A little over a year ago, we started the DevBuilders apprenticeship program. Our mission was and is simple: to welcome people into the field of software development. I’d like to share what we’ve learned over the past year.
Choose your own adventure.
There have never been as many paths to get into software development as there are now. The number of intensive software development education programs continues to grow. What’s been really amazing to me is the number and success of apprentices who have taught themselves using online resources. When I launched the program, I assumed we would mainly be hiring boot camp graduates, but the majority of our apprentices so far have gone the self-taught route.
Many skills are beneficial; only one is essential
There are so many technologies you can use to build web and mobile apps, and there are more coming along each day. It’s overwhelming to decide where to start. And what if you pick the wrong thing? Here’s the wonderful secret I’d like to share with you: it doesn’t really matter which thing you pick. Pick something you find interesting and fun, and then just stick with it and don’t look back. Build a few decently complicated apps before you decide to dig into something else. The wonderful and terrible thing about software development is that there will be something much better coming along any minute now to make whatever you are currently doing obsolete.
And so here is the essential skill for a developer: learn to learn and keep learning. I’ve never gotten to the point where I don’t regularly feel overwhelmed and question my abilities. And that’s ok.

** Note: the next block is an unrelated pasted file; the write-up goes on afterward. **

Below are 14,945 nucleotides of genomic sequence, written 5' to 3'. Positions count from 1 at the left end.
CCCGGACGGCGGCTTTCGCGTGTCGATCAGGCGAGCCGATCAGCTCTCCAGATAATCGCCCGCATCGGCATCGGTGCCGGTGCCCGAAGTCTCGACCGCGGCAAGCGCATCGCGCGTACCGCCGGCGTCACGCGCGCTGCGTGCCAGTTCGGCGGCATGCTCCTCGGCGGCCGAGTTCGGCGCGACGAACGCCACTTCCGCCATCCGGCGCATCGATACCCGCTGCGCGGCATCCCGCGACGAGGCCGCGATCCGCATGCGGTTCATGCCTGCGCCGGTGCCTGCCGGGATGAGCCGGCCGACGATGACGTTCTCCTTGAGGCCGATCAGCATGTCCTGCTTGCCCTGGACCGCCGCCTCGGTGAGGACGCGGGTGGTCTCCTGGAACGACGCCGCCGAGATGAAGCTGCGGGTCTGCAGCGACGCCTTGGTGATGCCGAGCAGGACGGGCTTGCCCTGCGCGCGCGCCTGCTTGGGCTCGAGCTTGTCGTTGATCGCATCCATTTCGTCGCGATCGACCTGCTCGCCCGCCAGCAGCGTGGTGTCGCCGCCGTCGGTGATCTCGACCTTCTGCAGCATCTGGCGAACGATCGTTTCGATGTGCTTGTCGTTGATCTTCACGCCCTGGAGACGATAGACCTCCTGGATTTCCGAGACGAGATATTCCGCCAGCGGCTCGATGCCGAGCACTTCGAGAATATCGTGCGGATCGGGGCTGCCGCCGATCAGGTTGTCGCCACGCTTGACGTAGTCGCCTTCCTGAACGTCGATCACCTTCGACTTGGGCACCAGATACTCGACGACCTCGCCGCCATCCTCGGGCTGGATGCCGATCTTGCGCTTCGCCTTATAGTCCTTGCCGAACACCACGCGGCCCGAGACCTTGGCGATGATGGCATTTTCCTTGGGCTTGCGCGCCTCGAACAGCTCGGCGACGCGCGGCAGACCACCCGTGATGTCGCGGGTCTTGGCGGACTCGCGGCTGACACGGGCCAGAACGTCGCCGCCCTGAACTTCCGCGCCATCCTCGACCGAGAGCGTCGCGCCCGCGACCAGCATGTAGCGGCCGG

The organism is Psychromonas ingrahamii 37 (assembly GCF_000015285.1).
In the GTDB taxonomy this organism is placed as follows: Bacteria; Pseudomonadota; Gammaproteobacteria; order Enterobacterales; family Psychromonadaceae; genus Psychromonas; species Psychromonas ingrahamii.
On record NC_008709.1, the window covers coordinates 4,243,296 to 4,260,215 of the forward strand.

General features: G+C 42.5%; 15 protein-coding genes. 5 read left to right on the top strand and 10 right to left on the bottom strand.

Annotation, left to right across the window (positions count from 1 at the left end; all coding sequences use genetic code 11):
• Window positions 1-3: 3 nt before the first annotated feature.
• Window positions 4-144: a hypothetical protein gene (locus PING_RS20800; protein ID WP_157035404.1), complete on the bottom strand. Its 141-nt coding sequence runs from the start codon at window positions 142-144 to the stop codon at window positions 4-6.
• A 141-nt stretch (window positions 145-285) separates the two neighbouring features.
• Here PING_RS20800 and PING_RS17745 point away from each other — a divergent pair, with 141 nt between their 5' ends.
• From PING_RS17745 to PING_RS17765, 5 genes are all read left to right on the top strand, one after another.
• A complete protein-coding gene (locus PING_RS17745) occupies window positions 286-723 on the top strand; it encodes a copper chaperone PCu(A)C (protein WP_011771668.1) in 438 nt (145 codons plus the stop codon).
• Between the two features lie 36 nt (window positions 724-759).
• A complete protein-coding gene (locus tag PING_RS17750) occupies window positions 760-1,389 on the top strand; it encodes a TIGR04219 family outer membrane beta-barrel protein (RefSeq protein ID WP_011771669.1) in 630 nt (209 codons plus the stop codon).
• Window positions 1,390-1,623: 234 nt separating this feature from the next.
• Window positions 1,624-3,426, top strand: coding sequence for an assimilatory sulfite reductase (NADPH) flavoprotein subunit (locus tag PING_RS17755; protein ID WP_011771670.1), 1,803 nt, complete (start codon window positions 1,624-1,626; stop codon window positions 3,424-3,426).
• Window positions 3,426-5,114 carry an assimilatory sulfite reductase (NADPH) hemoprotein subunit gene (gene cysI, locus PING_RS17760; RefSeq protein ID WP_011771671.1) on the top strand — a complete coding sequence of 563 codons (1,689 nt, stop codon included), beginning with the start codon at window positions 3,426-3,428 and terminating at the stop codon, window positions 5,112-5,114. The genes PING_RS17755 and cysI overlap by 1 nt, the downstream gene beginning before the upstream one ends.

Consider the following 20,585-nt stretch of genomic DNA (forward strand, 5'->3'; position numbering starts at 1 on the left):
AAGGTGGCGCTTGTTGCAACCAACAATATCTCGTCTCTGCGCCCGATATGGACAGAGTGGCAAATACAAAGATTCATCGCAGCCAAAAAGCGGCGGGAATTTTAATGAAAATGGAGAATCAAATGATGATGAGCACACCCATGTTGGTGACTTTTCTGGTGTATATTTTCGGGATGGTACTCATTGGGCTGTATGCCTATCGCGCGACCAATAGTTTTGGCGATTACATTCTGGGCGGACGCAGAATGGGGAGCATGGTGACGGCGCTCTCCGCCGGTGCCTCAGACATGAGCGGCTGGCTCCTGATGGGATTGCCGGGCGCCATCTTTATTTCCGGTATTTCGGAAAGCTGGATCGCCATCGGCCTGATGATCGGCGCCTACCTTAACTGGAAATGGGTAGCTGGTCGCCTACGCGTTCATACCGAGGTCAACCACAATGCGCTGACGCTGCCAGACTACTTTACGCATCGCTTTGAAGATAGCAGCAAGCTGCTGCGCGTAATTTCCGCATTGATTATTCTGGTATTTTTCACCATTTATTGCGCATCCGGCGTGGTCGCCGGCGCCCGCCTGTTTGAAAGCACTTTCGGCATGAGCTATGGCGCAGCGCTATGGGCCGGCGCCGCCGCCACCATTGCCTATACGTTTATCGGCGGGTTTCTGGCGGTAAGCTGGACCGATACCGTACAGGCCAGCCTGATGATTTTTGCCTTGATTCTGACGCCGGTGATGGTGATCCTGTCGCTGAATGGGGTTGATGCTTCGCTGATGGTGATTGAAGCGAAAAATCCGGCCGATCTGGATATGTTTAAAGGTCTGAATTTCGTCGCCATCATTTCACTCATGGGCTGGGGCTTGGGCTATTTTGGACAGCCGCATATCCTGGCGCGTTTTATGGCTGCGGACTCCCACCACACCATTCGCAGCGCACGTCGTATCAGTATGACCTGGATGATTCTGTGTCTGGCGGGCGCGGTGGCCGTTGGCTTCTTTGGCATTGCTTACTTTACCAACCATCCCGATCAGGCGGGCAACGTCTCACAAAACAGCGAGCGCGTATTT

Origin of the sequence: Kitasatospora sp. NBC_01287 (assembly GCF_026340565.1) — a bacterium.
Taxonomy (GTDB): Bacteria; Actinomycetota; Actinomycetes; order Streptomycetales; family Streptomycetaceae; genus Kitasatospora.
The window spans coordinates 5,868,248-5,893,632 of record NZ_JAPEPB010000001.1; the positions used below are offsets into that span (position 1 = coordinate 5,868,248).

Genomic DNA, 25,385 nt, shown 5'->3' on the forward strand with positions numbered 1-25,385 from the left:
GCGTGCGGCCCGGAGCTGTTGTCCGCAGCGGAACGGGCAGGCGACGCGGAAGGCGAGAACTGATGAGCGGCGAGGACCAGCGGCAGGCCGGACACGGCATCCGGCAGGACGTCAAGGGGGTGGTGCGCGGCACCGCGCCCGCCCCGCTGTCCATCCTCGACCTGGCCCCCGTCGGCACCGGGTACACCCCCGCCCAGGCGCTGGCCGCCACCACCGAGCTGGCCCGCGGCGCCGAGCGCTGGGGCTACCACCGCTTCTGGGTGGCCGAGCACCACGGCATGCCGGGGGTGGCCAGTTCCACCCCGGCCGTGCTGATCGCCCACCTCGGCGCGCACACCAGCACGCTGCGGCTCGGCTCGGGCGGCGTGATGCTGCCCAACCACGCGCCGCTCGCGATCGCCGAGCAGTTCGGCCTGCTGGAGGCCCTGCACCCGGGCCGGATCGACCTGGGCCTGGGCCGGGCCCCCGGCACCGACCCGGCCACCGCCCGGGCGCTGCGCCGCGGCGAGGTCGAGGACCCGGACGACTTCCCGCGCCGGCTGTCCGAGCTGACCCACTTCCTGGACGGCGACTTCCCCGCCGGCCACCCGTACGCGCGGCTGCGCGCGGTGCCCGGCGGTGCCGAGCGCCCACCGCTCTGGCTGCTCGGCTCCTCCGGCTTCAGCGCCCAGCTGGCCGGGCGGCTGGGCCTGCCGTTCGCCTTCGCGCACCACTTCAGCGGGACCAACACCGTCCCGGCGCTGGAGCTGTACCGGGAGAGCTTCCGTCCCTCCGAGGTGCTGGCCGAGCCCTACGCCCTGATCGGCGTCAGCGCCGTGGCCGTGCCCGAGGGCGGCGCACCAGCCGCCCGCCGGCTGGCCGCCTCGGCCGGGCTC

You don’t have to do it alone
I’ve been keenly aware from the beginning that I don’t know what I don’t know about the process of becoming a developer. Although I taught myself programming at a young age, I entered the field of professional development via the traditional route by getting a computer science degree. Our program is designed to cast a much wider net, and the majority of our apprentices have been self-taught with very little in the way of formal classroom instructions. I don’t share the experience they do, and so it’s been invaluable to have help from people in the community who’ve already gone down this road. Now that we’re a year in, I’ve gotten to see apprentices spending their own to time to pass on what they’ve learned and help people getting ready to enter the program. This, to me, is possibly the most rewarding thing I’ve been part of in my entire career. What started as an idea to make it a little easier for people to break into this field has now become a community of people that have done it helping those who are doing it.
We’ve started a meetup group to keep fostering this community. And we’re not the first or only ones: organizations like Girl Develop It and Women Who Code, just to name a couple, have made a huge difference in helping some of our apprentices get started. There’s a lot of great people working on this. We need all of them.
It’s also worth pointing out that what I mean by community is about so much more than programming languages or frameworks. It’s a truly welcoming community. Go to almost any programming related meetup and town and proclaim your newness and share whatever thing you are currently struggling with. I guarantee there will be multiple people crowded around your computer with you helping you sort it out. This really makes a difference. I’ve heard from apprentices that part of the reason they chose this field and kept at it is that the people they met went out of their way to bring them in.
Is this you?
If this resonates with you, please check out our apprenticeship job description and apply. Even if you don’t feel you’re ready just yet, we’d love to see you at one of next meetups!